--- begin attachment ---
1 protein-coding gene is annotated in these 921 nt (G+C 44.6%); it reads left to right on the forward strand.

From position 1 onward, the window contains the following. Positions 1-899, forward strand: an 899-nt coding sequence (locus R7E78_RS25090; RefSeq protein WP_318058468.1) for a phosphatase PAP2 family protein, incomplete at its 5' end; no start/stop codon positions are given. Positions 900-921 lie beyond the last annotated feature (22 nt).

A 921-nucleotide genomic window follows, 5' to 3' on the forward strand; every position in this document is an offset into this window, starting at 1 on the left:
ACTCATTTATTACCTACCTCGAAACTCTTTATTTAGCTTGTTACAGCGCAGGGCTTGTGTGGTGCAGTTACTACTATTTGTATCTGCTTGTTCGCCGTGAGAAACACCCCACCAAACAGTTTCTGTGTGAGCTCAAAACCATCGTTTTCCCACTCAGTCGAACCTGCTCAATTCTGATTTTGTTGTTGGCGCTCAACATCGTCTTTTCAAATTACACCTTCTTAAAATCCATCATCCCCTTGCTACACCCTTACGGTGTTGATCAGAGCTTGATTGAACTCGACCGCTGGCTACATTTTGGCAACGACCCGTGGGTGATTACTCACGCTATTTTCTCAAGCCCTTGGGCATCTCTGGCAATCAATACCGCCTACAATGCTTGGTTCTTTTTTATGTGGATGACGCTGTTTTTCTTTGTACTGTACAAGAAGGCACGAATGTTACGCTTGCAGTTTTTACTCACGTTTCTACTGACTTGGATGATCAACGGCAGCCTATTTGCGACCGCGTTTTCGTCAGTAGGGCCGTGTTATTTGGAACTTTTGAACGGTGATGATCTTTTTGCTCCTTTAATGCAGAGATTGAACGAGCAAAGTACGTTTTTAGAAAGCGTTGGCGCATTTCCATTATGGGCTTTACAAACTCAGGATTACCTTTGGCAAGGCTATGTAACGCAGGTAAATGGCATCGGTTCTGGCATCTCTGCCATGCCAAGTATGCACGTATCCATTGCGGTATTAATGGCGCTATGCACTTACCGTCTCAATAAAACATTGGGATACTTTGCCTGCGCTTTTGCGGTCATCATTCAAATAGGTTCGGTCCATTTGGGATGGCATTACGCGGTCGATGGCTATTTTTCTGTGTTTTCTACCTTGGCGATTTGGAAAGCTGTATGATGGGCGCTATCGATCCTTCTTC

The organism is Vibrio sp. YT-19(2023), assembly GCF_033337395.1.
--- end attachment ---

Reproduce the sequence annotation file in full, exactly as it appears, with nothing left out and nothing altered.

1 protein-coding gene is annotated in these 921 nt (G+C 44.6%); it reads left to right on the forward strand.

From position 1 onward, the window contains the following. Positions 1-899, forward strand: an 899-nt coding sequence (locus R7E78_RS25090; RefSeq protein WP_318058468.1) for a phosphatase PAP2 family protein, incomplete at its 5' end; no start/stop codon positions are given. Positions 900-921 lie beyond the last annotated feature (22 nt).

A 921-nucleotide genomic window follows, 5' to 3' on the forward strand; every position in this document is an offset into this window, starting at 1 on the left:
ACTCATTTATTACCTACCTCGAAACTCTTTATTTAGCTTGTTACAGCGCAGGGCTTGTGTGGTGCAGTTACTACTATTTGTATCTGCTTGTTCGCCGTGAGAAACACCCCACCAAACAGTTTCTGTGTGAGCTCAAAACCATCGTTTTCCCACTCAGTCGAACCTGCTCAATTCTGATTTTGTTGTTGGCGCTCAACATCGTCTTTTCAAATTACACCTTCTTAAAATCCATCATCCCCTTGCTACACCCTTACGGTGTTGATCAGAGCTTGATTGAACTCGACCGCTGGCTACATTTTGGCAACGACCCGTGGGTGATTACTCACGCTATTTTCTCAAGCCCTTGGGCATCTCTGGCAATCAATACCGCCTACAATGCTTGGTTCTTTTTTATGTGGATGACGCTGTTTTTCTTTGTACTGTACAAGAAGGCACGAATGTTACGCTTGCAGTTTTTACTCACGTTTCTACTGACTTGGATGATCAACGGCAGCCTATTTGCGACCGCGTTTTCGTCAGTAGGGCCGTGTTATTTGGAACTTTTGAACGGTGATGATCTTTTTGCTCCTTTAATGCAGAGATTGAACGAGCAAAGTACGTTTTTAGAAAGCGTTGGCGCATTTCCATTATGGGCTTTACAAACTCAGGATTACCTTTGGCAAGGCTATGTAACGCAGGTAAATGGCATCGGTTCTGGCATCTCTGCCATGCCAAGTATGCACGTATCCATTGCGGTATTAATGGCGCTATGCACTTACCGTCTCAATAAAACATTGGGATACTTTGCCTGCGCTTTTGCGGTCATCATTCAAATAGGTTCGGTCCATTTGGGATGGCATTACGCGGTCGATGGCTATTTTTCTGTGTTTTCTACCTTGGCGATTTGGAAAGCTGTATGATGGGCGCTATCGATCCTTCTTC

The organism is Vibrio sp. YT-19(2023), assembly GCF_033337395.1.